More than 70 years ago, German air raids turned London into an inferno. But as the ash settled after one of the most harrowing nights during World War II, St Paul’s Cathedral stood proud, saved by a resolute band of ordinary people.
Where was that defiant Blitz spirit when rioters took a wrecking ball to London last week? We saw pockets of it – the defiant single mother from Wolverhampton who told a mob to back off so she could open her hair salon for business. Then there was the shop owner in Croydon who, with the help of a group of locals, fended off a pack of looters. And, in Dalston and Hackney, Turkish shopkeepers and their families fought back against the looting youths, spending the night standing shoulder-to-shoulder to deter further attacks. They were hailed as being the force that saved the area from wanton destruction.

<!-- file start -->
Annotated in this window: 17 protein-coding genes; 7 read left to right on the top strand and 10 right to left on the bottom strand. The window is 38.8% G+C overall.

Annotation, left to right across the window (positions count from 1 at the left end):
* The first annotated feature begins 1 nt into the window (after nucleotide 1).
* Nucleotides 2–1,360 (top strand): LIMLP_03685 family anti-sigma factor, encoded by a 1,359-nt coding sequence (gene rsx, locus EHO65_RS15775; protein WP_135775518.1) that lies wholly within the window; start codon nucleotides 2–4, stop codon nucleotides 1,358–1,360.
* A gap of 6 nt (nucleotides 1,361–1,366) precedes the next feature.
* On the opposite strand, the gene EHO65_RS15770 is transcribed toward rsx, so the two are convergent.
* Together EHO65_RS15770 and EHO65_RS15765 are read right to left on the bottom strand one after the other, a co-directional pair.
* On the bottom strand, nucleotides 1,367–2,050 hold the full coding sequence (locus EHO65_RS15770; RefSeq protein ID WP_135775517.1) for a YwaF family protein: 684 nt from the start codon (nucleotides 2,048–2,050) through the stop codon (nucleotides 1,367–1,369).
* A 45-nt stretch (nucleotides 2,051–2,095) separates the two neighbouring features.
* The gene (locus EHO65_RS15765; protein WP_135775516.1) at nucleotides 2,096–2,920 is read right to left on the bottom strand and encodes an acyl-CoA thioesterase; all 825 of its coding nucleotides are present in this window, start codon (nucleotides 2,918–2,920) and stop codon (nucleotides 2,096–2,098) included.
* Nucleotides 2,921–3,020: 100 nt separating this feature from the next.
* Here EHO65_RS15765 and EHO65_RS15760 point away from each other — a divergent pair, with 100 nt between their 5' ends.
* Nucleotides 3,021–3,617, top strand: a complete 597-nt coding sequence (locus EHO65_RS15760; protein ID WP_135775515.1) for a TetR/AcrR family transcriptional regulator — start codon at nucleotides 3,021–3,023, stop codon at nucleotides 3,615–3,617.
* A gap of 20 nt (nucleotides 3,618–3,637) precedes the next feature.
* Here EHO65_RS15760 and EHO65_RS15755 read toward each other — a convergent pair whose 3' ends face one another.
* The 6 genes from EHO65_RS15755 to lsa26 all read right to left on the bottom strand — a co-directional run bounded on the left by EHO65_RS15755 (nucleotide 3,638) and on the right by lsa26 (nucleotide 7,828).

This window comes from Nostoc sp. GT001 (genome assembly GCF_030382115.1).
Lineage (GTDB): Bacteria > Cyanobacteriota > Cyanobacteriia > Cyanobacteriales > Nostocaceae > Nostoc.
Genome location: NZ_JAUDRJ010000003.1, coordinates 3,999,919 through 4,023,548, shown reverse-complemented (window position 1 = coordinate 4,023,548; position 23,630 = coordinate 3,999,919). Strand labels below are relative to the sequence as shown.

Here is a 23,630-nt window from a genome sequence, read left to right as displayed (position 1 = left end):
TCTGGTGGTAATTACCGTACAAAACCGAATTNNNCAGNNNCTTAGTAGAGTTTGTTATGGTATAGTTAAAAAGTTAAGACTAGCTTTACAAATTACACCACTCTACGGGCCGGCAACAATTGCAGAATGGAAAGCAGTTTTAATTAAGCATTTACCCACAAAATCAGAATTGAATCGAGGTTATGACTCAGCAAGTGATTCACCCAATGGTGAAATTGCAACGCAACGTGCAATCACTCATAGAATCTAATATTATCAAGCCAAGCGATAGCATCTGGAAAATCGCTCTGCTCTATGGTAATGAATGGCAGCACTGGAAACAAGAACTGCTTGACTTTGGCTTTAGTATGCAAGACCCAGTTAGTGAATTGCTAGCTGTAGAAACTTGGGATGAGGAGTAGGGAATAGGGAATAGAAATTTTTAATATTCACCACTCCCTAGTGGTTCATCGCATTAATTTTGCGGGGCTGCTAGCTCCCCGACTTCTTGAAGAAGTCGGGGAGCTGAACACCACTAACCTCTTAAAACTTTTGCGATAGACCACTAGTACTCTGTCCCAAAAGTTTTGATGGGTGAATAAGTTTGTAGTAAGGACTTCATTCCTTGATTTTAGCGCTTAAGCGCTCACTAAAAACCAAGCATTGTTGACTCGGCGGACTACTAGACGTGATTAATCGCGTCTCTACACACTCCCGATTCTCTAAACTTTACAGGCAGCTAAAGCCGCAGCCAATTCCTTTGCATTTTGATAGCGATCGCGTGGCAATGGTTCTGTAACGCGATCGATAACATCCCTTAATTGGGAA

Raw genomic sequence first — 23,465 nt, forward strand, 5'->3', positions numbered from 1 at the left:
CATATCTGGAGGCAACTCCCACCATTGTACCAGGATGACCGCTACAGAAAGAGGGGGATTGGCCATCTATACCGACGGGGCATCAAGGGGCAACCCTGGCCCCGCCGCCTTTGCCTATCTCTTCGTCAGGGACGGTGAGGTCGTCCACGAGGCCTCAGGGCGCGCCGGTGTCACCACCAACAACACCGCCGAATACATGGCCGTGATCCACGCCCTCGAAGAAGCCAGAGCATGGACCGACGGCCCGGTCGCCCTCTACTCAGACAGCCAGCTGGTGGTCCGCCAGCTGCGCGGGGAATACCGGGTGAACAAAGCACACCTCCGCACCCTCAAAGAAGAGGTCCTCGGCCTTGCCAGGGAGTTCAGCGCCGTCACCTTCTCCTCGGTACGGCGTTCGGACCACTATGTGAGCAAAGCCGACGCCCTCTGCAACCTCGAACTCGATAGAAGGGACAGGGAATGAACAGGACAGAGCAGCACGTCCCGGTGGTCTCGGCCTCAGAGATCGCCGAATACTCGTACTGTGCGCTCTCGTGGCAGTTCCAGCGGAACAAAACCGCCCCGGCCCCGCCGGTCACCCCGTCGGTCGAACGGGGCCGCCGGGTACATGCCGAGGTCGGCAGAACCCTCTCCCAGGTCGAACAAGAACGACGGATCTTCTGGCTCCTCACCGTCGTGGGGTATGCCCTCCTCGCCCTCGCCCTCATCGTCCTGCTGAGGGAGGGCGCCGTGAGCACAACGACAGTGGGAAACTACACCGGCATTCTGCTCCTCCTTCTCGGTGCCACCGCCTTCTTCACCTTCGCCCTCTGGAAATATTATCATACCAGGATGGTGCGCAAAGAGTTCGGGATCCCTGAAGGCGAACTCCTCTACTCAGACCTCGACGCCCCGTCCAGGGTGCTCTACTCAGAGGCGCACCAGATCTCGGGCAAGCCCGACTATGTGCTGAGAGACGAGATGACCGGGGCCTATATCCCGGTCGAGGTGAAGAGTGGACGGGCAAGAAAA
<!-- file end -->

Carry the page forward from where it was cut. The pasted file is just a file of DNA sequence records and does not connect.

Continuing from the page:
We value our communities. That much is clear from the astonishing wave of generosity that has emerged during the clean-up. But how much did we value our neighbourhoods when the rioting was kicking off? It was obvious from the start the police were woefully impotent, so why didn’t we come pouring out of our homes and our businesses, not to watch agog at the chaos as it unfolded before our eyes, but to stand together, to get behind the boys in blue and fight down the arrogant hoodlums? We would have outnumbered the rioters – and the police. Had we united, we may not be reading stories such as the death of Ealing man Richard Mannington Bowes, who was brutally attacked trying to extinguish a fire.
I’m not advocating vigilantism or the ‘community protection’ demonstrated by the hideous yobs who claim to be members of the English Defence League – they battled with police when it was the last thing they needed. I’m talking about solidarity.
While we are demanding answers as to how this mayhem was allowed to take place, and how to put the impressionable goons responsible on a path of morality and respect, we should also ask ourselves how we allowed it to happen. Where was our Blitz spirit?